Metric Thickness of Dough

by connie on April 14, 2013

In making springerle, rolling the dough thickly enough before imprinting with the cookie mold will make a big difference in the beauty of the print. A couple of people have asked the thickness in millimeters. For most cookie molds I suggest that the dough be rolled to about 0.50 inches which is 12.7 mm. If a cookie mold is very shallow, roll the dough slightly thinner and if it is a very deep mold, roll the dough slightly thicker. You will be applying additional pressure when you press the mold onto the dough and if it is not thick enough, you will not get the impression of the deeper parts of the carving.

Try it! Using a medium depth mold, roll a small amount of dough about 8mm thick and press your mold into the rolled dough, and then roll a small amount of dough about 13mm thick and compare the prints! Or just try it with play dough and see the difference

Connie

{ 5 comments }

You Can Still Make Springerle

by connie on December 21, 2012

You’ve been busy; I get it. You meant to have your Springerle neatly packed in silver tins on Thanksgiving weekend, but somehow it’s only 4 days until Christmas and you finally have some time this weekend to make them. If you want the traditional flavor  anise, as I do, you probably know that aging the cookies  will develop the anise flavor.

So here’s what you can do: add some extra anise oil and enjoy your springerle on Christmas Day. I know many of you are using different recipes than mine, so add about 20% more anise oil to your batch. So in a recipe calling for 1/2 teaspoon of anise oil, I would add a scant 1/8 teaspoon of extra oil since 1/8th teaspoon would be 25% of 1/2 teaspoon. Not good with math? Here is a chart with a few measurements and the additional amounts:

1 teaspoon             add scant 1/4 teaspoon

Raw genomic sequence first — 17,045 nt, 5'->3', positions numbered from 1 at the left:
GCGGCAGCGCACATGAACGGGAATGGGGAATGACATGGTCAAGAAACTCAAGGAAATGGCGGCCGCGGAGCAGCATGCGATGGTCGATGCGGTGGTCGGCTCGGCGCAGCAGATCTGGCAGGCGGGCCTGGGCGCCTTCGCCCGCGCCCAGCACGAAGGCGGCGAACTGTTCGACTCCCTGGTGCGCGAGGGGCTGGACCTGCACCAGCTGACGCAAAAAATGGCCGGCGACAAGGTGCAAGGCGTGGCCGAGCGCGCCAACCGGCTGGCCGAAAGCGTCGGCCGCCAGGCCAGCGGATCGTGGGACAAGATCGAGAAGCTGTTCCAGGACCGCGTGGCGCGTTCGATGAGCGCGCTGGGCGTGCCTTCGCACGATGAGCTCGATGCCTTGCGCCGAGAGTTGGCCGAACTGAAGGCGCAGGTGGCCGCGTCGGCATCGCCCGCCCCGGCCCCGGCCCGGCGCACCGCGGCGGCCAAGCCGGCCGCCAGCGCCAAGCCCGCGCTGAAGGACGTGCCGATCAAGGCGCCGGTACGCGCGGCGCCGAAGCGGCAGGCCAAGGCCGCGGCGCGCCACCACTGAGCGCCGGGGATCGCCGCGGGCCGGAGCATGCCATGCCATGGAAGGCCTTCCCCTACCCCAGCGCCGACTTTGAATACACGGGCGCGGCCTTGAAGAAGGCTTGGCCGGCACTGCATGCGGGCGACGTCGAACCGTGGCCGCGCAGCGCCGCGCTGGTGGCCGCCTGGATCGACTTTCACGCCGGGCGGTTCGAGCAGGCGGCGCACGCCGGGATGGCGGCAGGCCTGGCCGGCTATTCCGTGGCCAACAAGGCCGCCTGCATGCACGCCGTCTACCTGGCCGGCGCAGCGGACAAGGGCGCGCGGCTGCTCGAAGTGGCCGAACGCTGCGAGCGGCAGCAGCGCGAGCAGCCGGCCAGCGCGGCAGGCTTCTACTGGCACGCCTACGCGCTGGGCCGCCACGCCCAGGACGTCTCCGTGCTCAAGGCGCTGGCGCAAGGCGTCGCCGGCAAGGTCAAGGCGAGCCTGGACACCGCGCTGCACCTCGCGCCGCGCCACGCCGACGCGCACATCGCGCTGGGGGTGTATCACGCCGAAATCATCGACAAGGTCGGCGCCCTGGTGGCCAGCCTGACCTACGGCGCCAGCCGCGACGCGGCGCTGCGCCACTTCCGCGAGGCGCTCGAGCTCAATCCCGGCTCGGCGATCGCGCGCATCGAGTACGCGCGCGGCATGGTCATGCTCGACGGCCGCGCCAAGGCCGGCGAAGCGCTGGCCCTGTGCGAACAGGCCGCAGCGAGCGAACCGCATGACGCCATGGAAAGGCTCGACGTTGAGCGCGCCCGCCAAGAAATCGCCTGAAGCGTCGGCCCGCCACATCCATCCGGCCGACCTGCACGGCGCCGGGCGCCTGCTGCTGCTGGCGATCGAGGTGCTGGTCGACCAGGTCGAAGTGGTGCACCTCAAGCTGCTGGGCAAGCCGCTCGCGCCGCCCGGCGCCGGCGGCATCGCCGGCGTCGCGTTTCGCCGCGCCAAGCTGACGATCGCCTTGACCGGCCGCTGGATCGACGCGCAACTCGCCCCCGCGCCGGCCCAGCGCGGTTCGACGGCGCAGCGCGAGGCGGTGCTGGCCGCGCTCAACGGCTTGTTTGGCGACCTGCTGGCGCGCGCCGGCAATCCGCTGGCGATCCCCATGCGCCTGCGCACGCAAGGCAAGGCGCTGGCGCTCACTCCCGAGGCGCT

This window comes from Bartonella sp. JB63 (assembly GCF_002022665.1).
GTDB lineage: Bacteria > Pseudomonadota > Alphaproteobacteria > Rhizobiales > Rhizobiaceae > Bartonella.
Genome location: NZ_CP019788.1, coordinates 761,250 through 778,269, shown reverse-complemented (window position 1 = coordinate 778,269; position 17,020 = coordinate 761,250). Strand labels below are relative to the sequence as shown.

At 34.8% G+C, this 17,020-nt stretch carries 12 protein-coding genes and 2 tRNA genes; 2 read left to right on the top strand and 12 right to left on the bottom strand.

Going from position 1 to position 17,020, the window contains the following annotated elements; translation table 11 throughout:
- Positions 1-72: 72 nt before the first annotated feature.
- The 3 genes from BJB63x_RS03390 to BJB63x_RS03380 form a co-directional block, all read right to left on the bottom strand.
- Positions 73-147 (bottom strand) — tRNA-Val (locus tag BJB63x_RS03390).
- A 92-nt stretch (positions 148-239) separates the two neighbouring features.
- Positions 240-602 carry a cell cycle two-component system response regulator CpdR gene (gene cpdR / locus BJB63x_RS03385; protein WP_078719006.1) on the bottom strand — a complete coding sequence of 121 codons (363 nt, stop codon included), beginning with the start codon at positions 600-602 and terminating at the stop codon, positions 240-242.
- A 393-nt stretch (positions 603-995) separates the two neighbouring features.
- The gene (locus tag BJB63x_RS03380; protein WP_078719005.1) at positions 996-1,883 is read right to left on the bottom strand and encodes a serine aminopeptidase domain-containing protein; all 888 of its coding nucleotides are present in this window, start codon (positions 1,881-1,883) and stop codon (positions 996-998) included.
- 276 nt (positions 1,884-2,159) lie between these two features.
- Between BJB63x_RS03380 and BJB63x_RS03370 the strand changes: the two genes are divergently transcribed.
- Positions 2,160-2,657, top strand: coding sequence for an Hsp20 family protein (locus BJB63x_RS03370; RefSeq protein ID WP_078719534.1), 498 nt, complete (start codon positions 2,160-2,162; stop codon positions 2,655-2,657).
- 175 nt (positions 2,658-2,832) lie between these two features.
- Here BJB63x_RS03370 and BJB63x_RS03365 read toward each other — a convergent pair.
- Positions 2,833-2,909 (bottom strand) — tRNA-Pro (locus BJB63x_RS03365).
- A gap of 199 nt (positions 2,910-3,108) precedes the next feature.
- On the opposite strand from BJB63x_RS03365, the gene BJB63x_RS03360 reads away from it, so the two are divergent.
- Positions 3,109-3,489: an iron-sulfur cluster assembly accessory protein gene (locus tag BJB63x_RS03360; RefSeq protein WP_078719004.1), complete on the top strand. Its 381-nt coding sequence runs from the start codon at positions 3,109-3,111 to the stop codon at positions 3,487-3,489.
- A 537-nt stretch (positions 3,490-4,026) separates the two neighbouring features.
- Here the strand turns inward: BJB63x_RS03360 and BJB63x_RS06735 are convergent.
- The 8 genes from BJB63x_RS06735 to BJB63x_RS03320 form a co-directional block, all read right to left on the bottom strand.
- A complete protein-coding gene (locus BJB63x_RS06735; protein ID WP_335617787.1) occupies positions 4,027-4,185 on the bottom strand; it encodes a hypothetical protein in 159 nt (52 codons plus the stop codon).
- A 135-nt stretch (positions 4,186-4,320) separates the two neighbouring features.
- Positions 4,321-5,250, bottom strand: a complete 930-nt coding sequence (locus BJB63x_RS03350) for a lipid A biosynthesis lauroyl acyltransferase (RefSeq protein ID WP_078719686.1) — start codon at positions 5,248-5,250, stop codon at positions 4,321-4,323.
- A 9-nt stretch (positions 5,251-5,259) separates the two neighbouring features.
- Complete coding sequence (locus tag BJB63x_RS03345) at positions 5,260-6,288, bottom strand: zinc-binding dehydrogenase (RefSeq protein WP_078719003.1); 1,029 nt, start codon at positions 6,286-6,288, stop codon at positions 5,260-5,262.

1/2 teaspoon         add scant 1/8 teaspoon

2 teaspoons           add scant  1/2 teaspoon

1 1/2 teaspoons     add scant 1/4 teaspoon and scant 1/8 teaspoon

Don’t change the fruit oil (lemon or orange) or nut oil measurements . They will be fine. In fact, I like to enjoy the lemon and orange Sringerle right away.

Enjoy the Holidays and a Very Merry Christmas to you!

Connie

{ 6 comments }

More Summer Springerle Tips

by connie on July 11, 2012

I discovered a few more tricks that are helping me cope with the challenges of summer Springerle baking, so I’ll share them here with all of you:

  • Make the dough, place it in a tightly sealed plastic bag and then refrigerate it overnight and up to 2 days before forming the cookies.
  • When you place the cookies on a surface to dry, give them plenty of spacing, at least 2 inches of air space around each cookie.
  • Let the cookies dry longer than 24 hours. Try 36 or 48 hours for larger cookies.
  • Dry the cookies on a cookie sheet lined with flour sack tea towels, which will absorb more moisture than parchment paper and then move the dried cookies to a cookie sheet for baking.

I hope these tips will help you!

Connie

{ 16 comments }

Egg-actly! Eggs do come in all sizes…

by connie on March 21, 2012